OurKingdom: Labour shifting on fiscal devolution

Here’s a taster from my piece on OurKingdom today:

You wouldn’t know it from the debate about the future of North Sea oil, but the Labour Party has moved a long way towards accepting greater powers for the Scottish Parliament recently. In her first press conference
as Scottish Labour leader-elect, Wendy Alexander said she was prepared
to consider fiscal autonomy for Holyrood. “We need to look at how
politicians are more financially accountable,” she told reporters.
“This has to be a dialogue within the UK.” Greater tax powers were also
reportedly under discussion at a recent meeting between Labour, the Conservatives and the Lib Dems to discuss an alternative to the SNP’s National Conversation. (full article at OurKingdom)

Update: The SNP’s Richard Thompson asks some searching questions about Labour’s policy in the light of the oil issue:

 given the large role played by North Sea Revenues in Scotland’s economy (£11bn
this year alone), how exactly can you have any kind of meaningful
fiscal autonomy, unless you also repatriate the revenues and relevant
tax powers to Edinburgh?

So, who’s got the upper hand in Labour
on this one? Wendy, or Westminster? Or is it all just a big scam by
Wendy, who after an appropriate period of time will announce that after
some suitably weighty consideration, fiscal autonomy is just a
distraction from the ‘real issues’ that those much fabled ‘people on
the doorstep’ will have been telling her all about? (Scots and Independent)



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3 responses to “OurKingdom: Labour shifting on fiscal devolution”

  1. Gus Abraham avatar

    I wish you were right Tom but as you can see from recent exchanges from David Cairns, the British state will never surrender control over North Sea Oil unless they are forced to.
    See this: http://news.independent.co.uk/uk/this_britain/article331945.ece

  2. Tom Griffin avatar

    I’m not suggesting that Labour are ready to hand over North Sea oil revenue, just that they’re prepared to consider some limited fiscal powers.
    Perhaps that is why the oil issue has come up now, they’re setting out the limits of what they’re prepared to concede. One advantage of the Alexander/Ashcroft model of fiscal federalism is that it allows them to pick and choose what to devolve.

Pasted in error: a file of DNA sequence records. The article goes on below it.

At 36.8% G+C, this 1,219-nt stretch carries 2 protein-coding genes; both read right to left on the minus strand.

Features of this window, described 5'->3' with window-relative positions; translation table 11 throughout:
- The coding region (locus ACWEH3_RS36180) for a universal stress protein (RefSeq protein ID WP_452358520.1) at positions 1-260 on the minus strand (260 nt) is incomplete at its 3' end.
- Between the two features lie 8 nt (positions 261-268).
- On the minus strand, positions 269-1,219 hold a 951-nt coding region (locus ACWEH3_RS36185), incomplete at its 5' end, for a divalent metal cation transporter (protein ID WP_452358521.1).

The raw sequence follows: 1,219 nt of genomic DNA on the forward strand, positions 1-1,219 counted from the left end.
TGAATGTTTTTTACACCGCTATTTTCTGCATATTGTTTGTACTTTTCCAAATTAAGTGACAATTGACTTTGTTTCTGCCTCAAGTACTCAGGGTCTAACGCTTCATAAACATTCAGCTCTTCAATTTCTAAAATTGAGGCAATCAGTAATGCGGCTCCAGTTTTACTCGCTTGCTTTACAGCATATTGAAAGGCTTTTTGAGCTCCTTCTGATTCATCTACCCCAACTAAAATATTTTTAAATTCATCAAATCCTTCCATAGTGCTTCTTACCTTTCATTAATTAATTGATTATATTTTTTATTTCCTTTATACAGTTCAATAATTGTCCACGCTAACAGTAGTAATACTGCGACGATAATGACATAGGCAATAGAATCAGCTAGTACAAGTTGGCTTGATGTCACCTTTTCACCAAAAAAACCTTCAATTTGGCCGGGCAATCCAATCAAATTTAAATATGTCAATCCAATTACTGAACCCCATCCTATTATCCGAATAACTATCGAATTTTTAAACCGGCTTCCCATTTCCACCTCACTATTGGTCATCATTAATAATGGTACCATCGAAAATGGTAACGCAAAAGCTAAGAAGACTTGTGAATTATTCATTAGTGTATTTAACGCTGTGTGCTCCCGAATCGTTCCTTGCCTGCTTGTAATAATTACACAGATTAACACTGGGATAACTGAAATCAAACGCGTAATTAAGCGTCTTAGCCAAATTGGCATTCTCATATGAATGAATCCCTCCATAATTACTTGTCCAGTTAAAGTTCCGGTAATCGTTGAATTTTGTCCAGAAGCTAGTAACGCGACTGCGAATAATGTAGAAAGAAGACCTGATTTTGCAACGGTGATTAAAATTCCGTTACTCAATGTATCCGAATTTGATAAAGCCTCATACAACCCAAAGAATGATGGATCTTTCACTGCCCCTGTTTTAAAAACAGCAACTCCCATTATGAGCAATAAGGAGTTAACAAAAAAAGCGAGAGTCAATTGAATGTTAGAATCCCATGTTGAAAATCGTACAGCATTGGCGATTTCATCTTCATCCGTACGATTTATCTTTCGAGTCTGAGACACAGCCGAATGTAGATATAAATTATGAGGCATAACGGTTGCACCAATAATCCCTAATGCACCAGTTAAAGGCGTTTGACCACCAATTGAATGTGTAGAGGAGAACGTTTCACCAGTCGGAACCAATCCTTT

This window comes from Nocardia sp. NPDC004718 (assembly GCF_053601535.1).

Incidentally, I have some documents from the mid-1970s. here:

  3. Alex Buchan avatar
    Alex Buchan

    On Labour’s changing policy towards Scotland I came upon this article by Ruaridh Nicoll in the Observer today.
    In it he says that Wendy Alexander, has let slip that Labour are going to agree to a referendum on Scottish independence in 2010.
    The question is does she have Brown’s backing. The chances are she wouldn’t dare say this kind of thing without clearing it first.
    There seems to be two possibilities.
    1) That this is just designed to sow confusion in the SNP and that she has no intention of following through on this.
    2) That Labour has decided to go down this path.
    There are massive dangers for Labour if the second is the case. The lack of publicity around this dramatic change of policy suggest that, if they do intend to try to call the SNP’s bluff, they don’t want it widely known, at least not yet.
    This may be Wendy’s first gaff. And it’s difficult to credit that the BBC and others haven’t picked up on this.
    Agreeing to a referendum on such an important issue would blast a massive hole in Brown’s attempts to stop pressure building for a referendum on the EU treaty. Also this lays Brown open to the charge that he will let the Scots decide their constitutional future, but the English are denied any say in theirs. You can see how all this could be exploited against Brown in an election campaign.

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